Monday, February 3, 2020

Movie with Abe: Ad Astra

Ad Astra
Directed by James Gray
Released September 20, 2019

There are many different type of space movies. Some feature large interplanetary conflicts complete with many battle scenes and alien species. Others begin on Earth and follow astronauts and other explorers as they venture out either in search of a last hope for saving mankind or merely to try to discover the unknown. The specifics of the science aren’t necessarily important as long as the overarching story is appealing and solid. Those seeking action and excitement won’t always find that in some of the quieter, more contemplative science fiction that takes a step back to marvel at the vastness of space and all the possibilities – good and bad – that come with it.

Roy McBride (Brad Pitt) is an astronaut who, after nearly being killed in a power surge, is sent on a mission to attempt to stop this wave of deadly surges that threatens the entire planet and solar system. He learns that his father, H. Clifford McBride (Tommy Lee Jones), may not have died sixteen years earlier while on a mission of his own as Roy always believed. Roy travels with Colonel Pruitt (Donald Sutherland) to the Moon and must endure many threats as he nears his ultimate destination, where he will transmit a message to his father that everyone hopes he will be able to hear.

This film comes from director James Gray, whose last project was “The Lost City of Z,” which followed the hunt for an ancient civilization in South America. It definitely qualifies as low-key, utilizing sufficient visual effects but opting to focus in on the experience of its central character in a manner reminiscent of the recent “First Man.” It might also well be compared to some of the quieter, subtler moments of “Interstellar” with the tone and pacing of “Annihilation” and “Moon.” It doesn’t completely feel like its own movie in its own universe, but its similarities to other projects make it moderately accessible.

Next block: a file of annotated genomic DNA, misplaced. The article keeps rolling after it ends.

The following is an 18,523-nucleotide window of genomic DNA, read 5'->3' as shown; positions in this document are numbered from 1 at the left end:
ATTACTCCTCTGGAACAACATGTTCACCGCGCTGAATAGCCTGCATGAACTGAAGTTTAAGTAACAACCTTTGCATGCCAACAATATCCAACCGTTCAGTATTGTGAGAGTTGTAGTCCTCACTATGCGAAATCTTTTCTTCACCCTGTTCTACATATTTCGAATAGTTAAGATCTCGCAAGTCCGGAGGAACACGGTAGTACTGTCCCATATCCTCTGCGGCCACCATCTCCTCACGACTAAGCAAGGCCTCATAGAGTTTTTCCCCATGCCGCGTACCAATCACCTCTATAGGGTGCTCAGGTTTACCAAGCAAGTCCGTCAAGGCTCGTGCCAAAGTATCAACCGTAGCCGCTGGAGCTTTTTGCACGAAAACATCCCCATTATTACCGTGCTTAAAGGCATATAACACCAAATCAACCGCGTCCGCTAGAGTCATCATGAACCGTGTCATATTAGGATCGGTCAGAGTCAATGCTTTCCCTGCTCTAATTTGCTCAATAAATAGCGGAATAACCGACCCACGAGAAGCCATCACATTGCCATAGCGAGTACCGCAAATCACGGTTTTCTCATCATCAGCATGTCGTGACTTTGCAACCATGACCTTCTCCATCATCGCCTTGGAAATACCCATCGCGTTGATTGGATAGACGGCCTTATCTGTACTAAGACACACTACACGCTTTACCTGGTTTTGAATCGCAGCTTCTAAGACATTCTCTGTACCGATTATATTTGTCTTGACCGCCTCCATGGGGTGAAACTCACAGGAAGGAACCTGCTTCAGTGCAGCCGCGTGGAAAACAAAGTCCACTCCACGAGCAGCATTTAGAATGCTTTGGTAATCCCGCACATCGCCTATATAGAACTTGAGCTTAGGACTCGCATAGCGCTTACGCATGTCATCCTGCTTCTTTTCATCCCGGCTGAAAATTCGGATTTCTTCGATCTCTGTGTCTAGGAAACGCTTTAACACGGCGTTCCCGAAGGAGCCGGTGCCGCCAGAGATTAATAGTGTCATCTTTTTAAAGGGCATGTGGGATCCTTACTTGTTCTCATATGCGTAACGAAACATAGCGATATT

Pitt is on track to win his first Oscar for “Once Upon a Time in Hollywood,” and this film, released just two months later, represents a chance for him to hone a different kind of performance. It’s not his most stirring turn, but it works well enough. This film represents an expected science fiction endeavor, one that doesn’t tread surprising new ground but performs ably in probing the risks of ambition and the dangers, both internal and external, of being cut off from civilization for too long.


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